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Wilderness Trail 6 Year Old Bourbon

I’ve been waiting for another walk down the “Trail…”

There’s only a handful of craft distilleries in that have piqued my interest enough to warrant repeated purchases. As I have moaned before in this space, some of the shine has gradually worn off craft distilling in the United States. The number of smaller distilleries has swelled, and yet more would-be whiskey “makers” are sourcing stocks from larger distilleries and slapping their own brand on the bottle.

Therefore, I (and consumers like me) have had to become more discerning. I like to think that, by being more judicious with our custom, we’re gradually raising the bar. Even those distilleries not making truly awful whiskey now have to find novel ways to differentiate themselves. Otherwise, we’re left paying for someone’s small-scale approximation of precisely what we’re able to get from the large Kentucky distilleries, marked-up to account for craft distilling’s inherent diseconomies of scale.

So, who makes the cut? My list is a short one: Peerless earned the purchase of a second bottle. I’d be happy to try another whiskey from Woodinville. I’m fully intending on revisiting New Riff sometime soon. In my region, Driftless Glen and J. Henry & Sons haven’t seen the last of me. Finally, and most relevant to today’s review: I have been apprehensively awaiting this next bottle of Wilderness Trail.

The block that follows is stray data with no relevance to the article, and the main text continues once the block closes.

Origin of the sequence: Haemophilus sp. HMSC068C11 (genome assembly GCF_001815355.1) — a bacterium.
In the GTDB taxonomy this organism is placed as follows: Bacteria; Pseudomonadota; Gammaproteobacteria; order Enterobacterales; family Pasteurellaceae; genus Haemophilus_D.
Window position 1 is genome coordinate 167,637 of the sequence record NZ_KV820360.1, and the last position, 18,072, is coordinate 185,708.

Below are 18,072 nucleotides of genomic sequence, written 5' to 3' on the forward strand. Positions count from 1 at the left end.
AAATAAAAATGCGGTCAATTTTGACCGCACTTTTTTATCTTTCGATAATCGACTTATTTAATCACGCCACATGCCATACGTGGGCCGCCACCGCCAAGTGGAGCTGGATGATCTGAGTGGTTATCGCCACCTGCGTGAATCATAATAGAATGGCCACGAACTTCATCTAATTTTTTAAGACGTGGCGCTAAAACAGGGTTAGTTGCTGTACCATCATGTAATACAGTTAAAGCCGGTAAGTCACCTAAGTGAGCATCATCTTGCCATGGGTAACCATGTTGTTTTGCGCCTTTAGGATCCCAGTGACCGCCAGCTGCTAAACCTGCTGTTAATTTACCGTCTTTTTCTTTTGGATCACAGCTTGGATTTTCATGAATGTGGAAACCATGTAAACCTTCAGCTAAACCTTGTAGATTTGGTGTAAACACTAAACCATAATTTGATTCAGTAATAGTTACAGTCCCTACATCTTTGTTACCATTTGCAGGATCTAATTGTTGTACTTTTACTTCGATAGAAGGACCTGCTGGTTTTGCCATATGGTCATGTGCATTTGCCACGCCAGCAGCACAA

For those of you unfamiliar with this distillery, I’d encourage you to read the story straight from the mouth of co-founder Shane Baker. Since that conversation, Wilderness Trail has sat firmly near the top of my list. Conversations with others, in both reality and online, have revealed that I am not alone in my favorable impression. In a whiskey landscape that may seem at times to be a hotbed of discordant disagreement and calumnious chatter, Wilderness Trail is unique in that it seems to be held in nearly universal regard.

Age (or the comparative) lack thereof is another frequent criticism of craft whiskey. Whereas the established Kentucky distilleries have inventory dating back several decades, even some of the earliest movers in the craft scene would struggle to release a bottle with a high-single-digits age statement, never mind getting into the low teens.